Return of Capital (ROC)

Return of capital (ROC) refers to payments back to "capital owners" (shareholders, partners, unit holders) that exceed the growth (net income/taxable income) of a business. It should not be confused with return on capital which measures a ’rate of return’. The ROC effectively shrinks the business, because it exceeds the amount that earnings grew the business. Most public companies pay out only a percentage of their income as dividends, but in some industries it is common to pay ROC.
  • Real Estate Investment Trusts (REITs) commonly make distributions equal to the sum of their income and the depreciation (capital cost allowance) allowed for in the calculation of that income. The business has the cash to make the distribution because depreciation is a non-cash charge.
  • Private business can distribute any amount of equity that the owners need personally.

Tax consequences

There will be tax consequences that are specific to individual concerns. As examples only:
  • REITs may also flow through the depreciation expense they do not need to shareholders. It may be decades before the property is sold and taxes payable. It is better to give the excess cash and the tax write-off to the shareholders.
  • Since the ROC shrinks the business and represents a return of the investors’ own money, the ROC payment received may not be taxed as income. Instead it may reduce the cost base of the asset.


It is wrong to think that the concept of ROC is only a tax issue. It is an economic measure. But the measurement of ROC resulting from accounting financial statements will be different from the tax man’s ROC.

It is wrong for the investor to think of the ROC as income. Income is a measure of how much "better off" you are now than you were then. The ROC simply transfers assets from the business to the investor. As the investor benefits from the payment, the business shrinks, and the investor’s interest in that business shrinks. An example is the only way to illustrate this.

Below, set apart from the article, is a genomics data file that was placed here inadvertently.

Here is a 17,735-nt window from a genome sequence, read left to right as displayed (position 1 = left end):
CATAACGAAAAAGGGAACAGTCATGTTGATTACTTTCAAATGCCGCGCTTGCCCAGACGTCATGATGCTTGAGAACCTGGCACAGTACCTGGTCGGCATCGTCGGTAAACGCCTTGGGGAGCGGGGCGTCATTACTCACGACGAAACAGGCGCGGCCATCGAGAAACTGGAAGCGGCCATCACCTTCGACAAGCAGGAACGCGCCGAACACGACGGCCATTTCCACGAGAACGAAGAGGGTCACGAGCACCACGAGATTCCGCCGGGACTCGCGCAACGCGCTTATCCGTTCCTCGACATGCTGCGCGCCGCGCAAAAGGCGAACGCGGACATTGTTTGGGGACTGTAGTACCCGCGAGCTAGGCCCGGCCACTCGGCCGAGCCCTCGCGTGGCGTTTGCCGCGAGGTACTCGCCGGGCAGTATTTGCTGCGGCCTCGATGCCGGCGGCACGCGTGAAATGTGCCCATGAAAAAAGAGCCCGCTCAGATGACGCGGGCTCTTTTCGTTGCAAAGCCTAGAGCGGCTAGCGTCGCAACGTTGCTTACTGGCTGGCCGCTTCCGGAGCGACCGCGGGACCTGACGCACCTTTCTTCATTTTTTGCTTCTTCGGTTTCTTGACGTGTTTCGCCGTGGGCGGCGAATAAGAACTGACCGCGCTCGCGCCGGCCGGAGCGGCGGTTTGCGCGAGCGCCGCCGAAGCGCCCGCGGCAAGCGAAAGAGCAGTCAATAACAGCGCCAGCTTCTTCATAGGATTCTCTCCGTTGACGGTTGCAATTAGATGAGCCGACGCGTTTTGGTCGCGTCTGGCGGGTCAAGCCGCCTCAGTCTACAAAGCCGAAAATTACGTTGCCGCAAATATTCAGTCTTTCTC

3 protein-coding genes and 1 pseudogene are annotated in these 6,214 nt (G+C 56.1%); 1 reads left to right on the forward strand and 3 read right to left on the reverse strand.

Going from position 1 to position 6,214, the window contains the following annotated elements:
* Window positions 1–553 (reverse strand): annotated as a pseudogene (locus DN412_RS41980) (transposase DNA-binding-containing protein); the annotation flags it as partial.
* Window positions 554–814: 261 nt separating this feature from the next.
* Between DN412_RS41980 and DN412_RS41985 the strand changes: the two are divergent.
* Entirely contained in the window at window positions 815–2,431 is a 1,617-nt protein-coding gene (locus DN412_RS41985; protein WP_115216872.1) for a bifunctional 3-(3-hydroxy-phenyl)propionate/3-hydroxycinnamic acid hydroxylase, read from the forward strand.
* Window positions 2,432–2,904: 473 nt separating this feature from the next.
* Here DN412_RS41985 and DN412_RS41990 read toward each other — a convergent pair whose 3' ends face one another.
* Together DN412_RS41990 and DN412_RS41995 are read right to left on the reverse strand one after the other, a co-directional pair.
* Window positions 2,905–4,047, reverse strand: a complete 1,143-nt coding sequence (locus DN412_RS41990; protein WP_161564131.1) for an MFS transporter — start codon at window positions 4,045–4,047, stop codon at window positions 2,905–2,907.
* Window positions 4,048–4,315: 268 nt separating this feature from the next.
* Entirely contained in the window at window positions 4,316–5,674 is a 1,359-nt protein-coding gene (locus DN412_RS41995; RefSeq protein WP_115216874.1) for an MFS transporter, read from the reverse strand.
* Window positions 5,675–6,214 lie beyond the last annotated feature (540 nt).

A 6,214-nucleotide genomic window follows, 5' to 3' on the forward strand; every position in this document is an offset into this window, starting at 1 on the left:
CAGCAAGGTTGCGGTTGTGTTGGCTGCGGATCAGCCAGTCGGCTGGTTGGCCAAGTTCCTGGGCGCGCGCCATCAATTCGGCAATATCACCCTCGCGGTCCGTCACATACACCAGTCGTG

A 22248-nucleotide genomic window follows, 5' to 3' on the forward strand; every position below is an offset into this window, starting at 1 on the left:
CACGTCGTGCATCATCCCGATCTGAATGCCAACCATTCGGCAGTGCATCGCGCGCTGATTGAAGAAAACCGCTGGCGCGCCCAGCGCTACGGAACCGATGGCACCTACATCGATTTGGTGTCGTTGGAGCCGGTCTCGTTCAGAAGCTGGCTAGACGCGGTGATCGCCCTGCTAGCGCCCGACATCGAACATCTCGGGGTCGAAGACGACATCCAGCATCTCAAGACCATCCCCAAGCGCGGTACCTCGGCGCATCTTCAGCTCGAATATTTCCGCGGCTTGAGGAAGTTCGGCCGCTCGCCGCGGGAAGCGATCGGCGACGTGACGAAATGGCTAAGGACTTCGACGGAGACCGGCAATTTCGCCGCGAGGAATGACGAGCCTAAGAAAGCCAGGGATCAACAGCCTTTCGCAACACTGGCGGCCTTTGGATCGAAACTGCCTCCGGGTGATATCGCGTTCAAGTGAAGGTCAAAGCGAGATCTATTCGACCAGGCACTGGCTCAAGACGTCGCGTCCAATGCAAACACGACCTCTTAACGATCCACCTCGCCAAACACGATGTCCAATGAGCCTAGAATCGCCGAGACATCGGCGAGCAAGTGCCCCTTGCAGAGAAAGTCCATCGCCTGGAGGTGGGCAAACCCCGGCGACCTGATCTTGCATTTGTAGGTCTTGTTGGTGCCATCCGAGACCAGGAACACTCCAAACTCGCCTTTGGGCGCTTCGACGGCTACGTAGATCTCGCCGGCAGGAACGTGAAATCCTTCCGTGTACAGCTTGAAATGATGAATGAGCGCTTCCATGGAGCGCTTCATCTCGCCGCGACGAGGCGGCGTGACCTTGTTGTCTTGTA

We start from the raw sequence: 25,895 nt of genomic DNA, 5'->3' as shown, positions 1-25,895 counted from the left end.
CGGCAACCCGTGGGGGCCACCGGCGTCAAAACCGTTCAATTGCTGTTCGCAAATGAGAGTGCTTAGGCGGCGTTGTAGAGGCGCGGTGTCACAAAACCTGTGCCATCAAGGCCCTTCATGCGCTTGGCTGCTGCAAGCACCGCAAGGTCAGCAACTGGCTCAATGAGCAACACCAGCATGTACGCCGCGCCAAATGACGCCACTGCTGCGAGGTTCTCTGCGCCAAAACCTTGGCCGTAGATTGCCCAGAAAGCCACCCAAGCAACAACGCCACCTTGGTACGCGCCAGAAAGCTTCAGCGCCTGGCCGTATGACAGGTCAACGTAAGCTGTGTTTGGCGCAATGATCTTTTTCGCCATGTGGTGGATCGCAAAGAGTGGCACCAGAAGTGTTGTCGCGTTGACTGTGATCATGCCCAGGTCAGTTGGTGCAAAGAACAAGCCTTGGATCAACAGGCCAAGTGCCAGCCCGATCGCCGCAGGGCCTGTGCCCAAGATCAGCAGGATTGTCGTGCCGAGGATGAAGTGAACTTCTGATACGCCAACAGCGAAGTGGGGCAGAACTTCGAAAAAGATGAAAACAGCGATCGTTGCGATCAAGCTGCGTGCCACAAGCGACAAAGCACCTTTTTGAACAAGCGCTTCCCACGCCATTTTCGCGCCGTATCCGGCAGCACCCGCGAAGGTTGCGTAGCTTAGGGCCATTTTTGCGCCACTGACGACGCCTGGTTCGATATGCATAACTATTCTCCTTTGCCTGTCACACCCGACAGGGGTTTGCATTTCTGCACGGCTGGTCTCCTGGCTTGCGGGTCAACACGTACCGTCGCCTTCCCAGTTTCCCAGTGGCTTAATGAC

You start a delivery business with one employee and one contract. Your initial investment of $12,000 goes to buy a vehicle.

  • The contract is for four years and pays you $7,000 each year.
  • The employee is paid $2,000 each year.
  • Gas to run the vehicle will cost $1,000 each year.
  • With perfect foresight the accountant knows the vehicle will die at the end of the four years, so he expenses it at $3,000 each year.

At the end of each year:

  • Cash flow will be $4,000 (= 7,000-2,000-1,000). It is paid out to you.
  • Net income will be $1,000 (= 7,000-2,000-1,000-3,000).
  • The ROC is $3,000 (= cash received - net income) (= 4,000-1,000).

At the end of four years:

  • You have received cash payments of $16,000 (= 4,000*4).
  • Total ROC payments equal $12,000 (= 3,000*4).
  • Total income payments equal $4,000 (= 1,000*4).
  • Your initial investment has been 100% recovered by the ROC (= 12,000-12,000).
  • Your vehicle is now dead and worth nothing.
  • Without it, you need to repeat your investment in order to keep operating, so the business is worth nothing.


  • Cash flows do not measure income. They measure only cash flows.
  • Depreciation, depletion and amortization cannot be ignored as "non-cash expenses". They are valid allocations of a one-time cash flow over the time period that the asset helps generate revenues.
  • In the process of normalizing rates of return between different investment opportunities, ROC should not be included in the consideration of ’income’ or ’dividends’.

Time value of money

Some people dismiss ROC (treating it as income) with the argument that the full cash is received and reinvested (by the business or by the shareholder receiving it). It thereby generates more income and compounds. Therefore ROC is not a "real" expense.

There are several problems with this argument.

  • No one is arguing that the income earned on the full cash flow reinvested is not additional real income.
  • If the original asset purchase had not been made, its cash cost would have been invested and earning returns in that same way.
  • If you consider that depreciation is an allocation of the original cost of the asset, then you must agree that time-value-of-money considerations make the original cost HIGHER than the sum of the subsequent ROC expenses not realized until many years in the future.
  • If you consider that depreciation measures the amount of cash that must be retained in order to finance the eventual replacement asset, then you must agree that the cost of that replacement will have increased in cost in the interim by inflation. Inflation is the basis for the time-value-of-money.